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Skeletal Muscle Channelopathies: Rare Disorders with Common Pediatric Symptoms

Matthews, E; Silwal, A; Sud, R; Hanna, MG; Manzur, AY; Muntoni, F; Munot, P; (2017) Skeletal Muscle Channelopathies: Rare Disorders with Common Pediatric Symptoms. Journal of Pediatrics , 188 181-185.e6. 10.1016/j.jpeds.2017.05.081. Green open access

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Abstract

Objective To ascertain the presenting symptoms of children with skeletal muscle channelopathies to promote early diagnosis and treatment. Study design Retrospective case review of 38 children with a skeletal muscle channelopathy attending the specialist pediatric neuromuscular service at Great Ormond Street Hospital over a 15-year period. Results Gait disorder and leg cramps are a frequent presentation of myotonic disorders (19 of 29). Strabismus or extraocular myotonia (9 of 19) and respiratory and/or bulbar symptoms (11 of 19) are common among those with sodium channelopathy. Neonatal hypotonia was observed in periodic paralysis. Scoliosis and/or contractures were demonstrated in 6 of 38 children. School attendance or ability to engage fully in all activities was often limited (25 of 38). Conclusions Children with skeletal muscle channelopathies frequently display symptoms that are uncommon in adult disease. Any child presenting with abnormal gait, leg cramps, or strabismus, especially if intermittent, should prompt examination for myotonia. Those with sodium channel disease should be monitored for respiratory or bulbar complications. Neonatal hypotonia can herald periodic paralysis. Early diagnosis is essential for children to reach their full educational potential.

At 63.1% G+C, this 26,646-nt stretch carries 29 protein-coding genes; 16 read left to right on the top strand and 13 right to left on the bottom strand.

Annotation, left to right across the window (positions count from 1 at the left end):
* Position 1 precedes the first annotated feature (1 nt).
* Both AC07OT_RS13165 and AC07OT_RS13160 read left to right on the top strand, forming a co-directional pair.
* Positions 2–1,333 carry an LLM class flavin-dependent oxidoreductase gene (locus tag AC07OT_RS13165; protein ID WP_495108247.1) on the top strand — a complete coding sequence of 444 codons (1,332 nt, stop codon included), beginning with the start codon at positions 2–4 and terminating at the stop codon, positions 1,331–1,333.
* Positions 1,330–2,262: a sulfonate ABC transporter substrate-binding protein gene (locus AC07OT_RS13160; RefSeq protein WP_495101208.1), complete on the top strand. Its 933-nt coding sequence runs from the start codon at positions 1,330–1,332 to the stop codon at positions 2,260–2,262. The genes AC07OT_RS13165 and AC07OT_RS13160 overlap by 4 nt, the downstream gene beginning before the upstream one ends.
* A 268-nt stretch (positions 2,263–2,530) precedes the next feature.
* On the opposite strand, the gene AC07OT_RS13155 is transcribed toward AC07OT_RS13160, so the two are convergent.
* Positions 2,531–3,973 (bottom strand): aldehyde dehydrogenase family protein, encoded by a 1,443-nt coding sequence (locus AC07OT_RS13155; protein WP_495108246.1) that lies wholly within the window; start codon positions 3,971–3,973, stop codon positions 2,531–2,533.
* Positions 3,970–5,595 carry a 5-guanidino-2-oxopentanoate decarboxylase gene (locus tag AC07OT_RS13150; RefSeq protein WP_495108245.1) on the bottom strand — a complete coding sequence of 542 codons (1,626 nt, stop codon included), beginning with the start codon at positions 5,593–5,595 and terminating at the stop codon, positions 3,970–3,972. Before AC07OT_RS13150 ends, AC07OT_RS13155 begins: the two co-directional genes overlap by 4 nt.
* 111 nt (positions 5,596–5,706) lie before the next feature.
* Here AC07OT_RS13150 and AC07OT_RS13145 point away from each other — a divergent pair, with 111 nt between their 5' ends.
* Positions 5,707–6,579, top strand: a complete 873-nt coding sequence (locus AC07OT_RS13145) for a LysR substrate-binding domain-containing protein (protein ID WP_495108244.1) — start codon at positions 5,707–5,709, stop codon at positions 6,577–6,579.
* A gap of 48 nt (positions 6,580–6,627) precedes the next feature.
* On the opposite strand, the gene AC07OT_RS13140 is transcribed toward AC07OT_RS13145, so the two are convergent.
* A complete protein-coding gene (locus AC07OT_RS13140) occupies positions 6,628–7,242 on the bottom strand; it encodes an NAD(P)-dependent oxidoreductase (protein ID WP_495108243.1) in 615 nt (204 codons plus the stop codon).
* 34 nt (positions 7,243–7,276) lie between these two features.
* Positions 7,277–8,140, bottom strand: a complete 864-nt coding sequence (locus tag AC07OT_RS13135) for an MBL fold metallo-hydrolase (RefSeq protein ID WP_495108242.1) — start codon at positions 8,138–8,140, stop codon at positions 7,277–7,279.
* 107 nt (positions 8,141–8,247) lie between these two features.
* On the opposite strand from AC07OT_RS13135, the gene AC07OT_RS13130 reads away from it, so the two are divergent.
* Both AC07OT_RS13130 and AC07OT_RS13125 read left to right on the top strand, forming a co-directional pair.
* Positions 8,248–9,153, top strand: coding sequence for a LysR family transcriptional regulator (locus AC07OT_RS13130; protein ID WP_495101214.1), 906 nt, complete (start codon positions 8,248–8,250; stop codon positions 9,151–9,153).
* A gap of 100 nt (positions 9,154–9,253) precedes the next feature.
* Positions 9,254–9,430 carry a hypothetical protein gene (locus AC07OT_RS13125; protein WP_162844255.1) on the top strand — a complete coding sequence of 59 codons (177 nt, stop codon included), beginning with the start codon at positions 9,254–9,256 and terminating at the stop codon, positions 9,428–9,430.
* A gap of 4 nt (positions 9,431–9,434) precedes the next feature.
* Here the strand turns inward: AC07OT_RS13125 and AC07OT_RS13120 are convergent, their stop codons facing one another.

Type: Article
Title: Skeletal Muscle Channelopathies: Rare Disorders with Common Pediatric Symptoms
Open access status: An open access version is available from UCL Discovery
DOI: 10.1016/j.jpeds.2017.05.081
Publisher version: https://doi.org/10.1016/j.jpeds.2017.05.081
Language: English
Additional information: This version is the author accepted manuscript. For information on re-use, please refer to the publisher’s terms and conditions.
Keywords: Science & Technology, Life Sciences & Biomedicine, Pediatrics, HYPERKALEMIC PERIODIC PARALYSIS, NEONATAL EPISODIC LARYNGOSPASM, SODIUM-CHANNEL GENE, MYOTONIA-CONGENITA, SCN4A GENE, PARAMYOTONIA-CONGENITA, ANDERSENS-SYNDROME, MUTATION, PHENOTYPE, DIAGNOSIS
UCL classification: UCL > Provost and Vice Provost Offices
UCL > Provost and Vice Provost Offices > School of Life and Medical Sciences
UCL > Provost and Vice Provost Offices > School of Life and Medical Sciences > Faculty of Brain Sciences
UCL > Provost and Vice Provost Offices > School of Life and Medical Sciences > Faculty of Brain Sciences > UCL Queen Square Institute of Neurology
UCL > Provost and Vice Provost Offices > School of Life and Medical Sciences > Faculty of Brain Sciences > UCL Queen Square Institute of Neurology > Department of Neuromuscular Diseases
UCL > Provost and Vice Provost Offices > School of Life and Medical Sciences > Faculty of Pop Health Sciences > UCL GOS Institute of Child Health
UCL > Provost and Vice Provost Offices > School of Life and Medical Sciences > Faculty of Pop Health Sciences > UCL GOS Institute of Child Health > ICH Developmental Neurosciences Prog
URI: http://discovery.ucl.ac.uk/id/eprint/10051641
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